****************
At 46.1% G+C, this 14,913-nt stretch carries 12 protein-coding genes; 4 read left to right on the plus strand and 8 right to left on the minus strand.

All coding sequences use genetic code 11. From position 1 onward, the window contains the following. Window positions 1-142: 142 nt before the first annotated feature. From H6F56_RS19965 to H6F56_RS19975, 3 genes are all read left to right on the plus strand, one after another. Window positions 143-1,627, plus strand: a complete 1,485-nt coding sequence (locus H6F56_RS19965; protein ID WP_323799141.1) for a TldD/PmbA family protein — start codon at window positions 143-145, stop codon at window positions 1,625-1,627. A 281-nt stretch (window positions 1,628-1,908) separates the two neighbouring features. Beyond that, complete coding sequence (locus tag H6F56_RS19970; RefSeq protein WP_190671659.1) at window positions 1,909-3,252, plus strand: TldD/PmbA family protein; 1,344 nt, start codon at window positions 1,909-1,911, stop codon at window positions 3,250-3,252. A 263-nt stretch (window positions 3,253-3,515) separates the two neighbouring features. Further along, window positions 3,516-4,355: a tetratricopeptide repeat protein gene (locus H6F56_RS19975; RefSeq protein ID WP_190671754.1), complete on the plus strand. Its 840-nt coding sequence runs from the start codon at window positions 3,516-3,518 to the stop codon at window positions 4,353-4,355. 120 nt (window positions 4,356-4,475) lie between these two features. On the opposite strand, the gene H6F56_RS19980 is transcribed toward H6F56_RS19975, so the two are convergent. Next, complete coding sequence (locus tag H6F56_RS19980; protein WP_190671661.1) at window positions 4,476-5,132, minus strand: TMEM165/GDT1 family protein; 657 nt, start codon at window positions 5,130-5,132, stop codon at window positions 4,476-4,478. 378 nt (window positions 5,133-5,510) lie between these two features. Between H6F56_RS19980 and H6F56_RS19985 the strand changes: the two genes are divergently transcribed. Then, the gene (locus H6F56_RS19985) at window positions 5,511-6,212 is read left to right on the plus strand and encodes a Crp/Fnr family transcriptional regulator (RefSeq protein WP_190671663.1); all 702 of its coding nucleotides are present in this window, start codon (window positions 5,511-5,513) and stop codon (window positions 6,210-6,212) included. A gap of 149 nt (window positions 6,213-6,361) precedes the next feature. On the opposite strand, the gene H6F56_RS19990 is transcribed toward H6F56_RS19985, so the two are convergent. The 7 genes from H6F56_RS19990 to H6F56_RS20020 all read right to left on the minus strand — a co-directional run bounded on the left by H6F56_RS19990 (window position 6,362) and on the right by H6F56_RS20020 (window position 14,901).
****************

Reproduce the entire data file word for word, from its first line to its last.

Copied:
At 46.1% G+C, this 14,913-nt stretch carries 12 protein-coding genes; 4 read left to right on the plus strand and 8 right to left on the minus strand.

All coding sequences use genetic code 11. From position 1 onward, the window contains the following. Window positions 1-142: 142 nt before the first annotated feature. From H6F56_RS19965 to H6F56_RS19975, 3 genes are all read left to right on the plus strand, one after another. Window positions 143-1,627, plus strand: a complete 1,485-nt coding sequence (locus H6F56_RS19965; protein ID WP_323799141.1) for a TldD/PmbA family protein — start codon at window positions 143-145, stop codon at window positions 1,625-1,627. A 281-nt stretch (window positions 1,628-1,908) separates the two neighbouring features. Beyond that, complete coding sequence (locus tag H6F56_RS19970; RefSeq protein WP_190671659.1) at window positions 1,909-3,252, plus strand: TldD/PmbA family protein; 1,344 nt, start codon at window positions 1,909-1,911, stop codon at window positions 3,250-3,252. A 263-nt stretch (window positions 3,253-3,515) separates the two neighbouring features. Further along, window positions 3,516-4,355: a tetratricopeptide repeat protein gene (locus H6F56_RS19975; RefSeq protein ID WP_190671754.1), complete on the plus strand. Its 840-nt coding sequence runs from the start codon at window positions 3,516-3,518 to the stop codon at window positions 4,353-4,355. 120 nt (window positions 4,356-4,475) lie between these two features. On the opposite strand, the gene H6F56_RS19980 is transcribed toward H6F56_RS19975, so the two are convergent. Next, complete coding sequence (locus tag H6F56_RS19980; protein WP_190671661.1) at window positions 4,476-5,132, minus strand: TMEM165/GDT1 family protein; 657 nt, start codon at window positions 5,130-5,132, stop codon at window positions 4,476-4,478. 378 nt (window positions 5,133-5,510) lie between these two features. Between H6F56_RS19980 and H6F56_RS19985 the strand changes: the two genes are divergently transcribed. Then, the gene (locus H6F56_RS19985) at window positions 5,511-6,212 is read left to right on the plus strand and encodes a Crp/Fnr family transcriptional regulator (RefSeq protein WP_190671663.1); all 702 of its coding nucleotides are present in this window, start codon (window positions 5,511-5,513) and stop codon (window positions 6,210-6,212) included. A gap of 149 nt (window positions 6,213-6,361) precedes the next feature. On the opposite strand, the gene H6F56_RS19990 is transcribed toward H6F56_RS19985, so the two are convergent. The 7 genes from H6F56_RS19990 to H6F56_RS20020 all read right to left on the minus strand — a co-directional run bounded on the left by H6F56_RS19990 (window position 6,362) and on the right by H6F56_RS20020 (window position 14,901).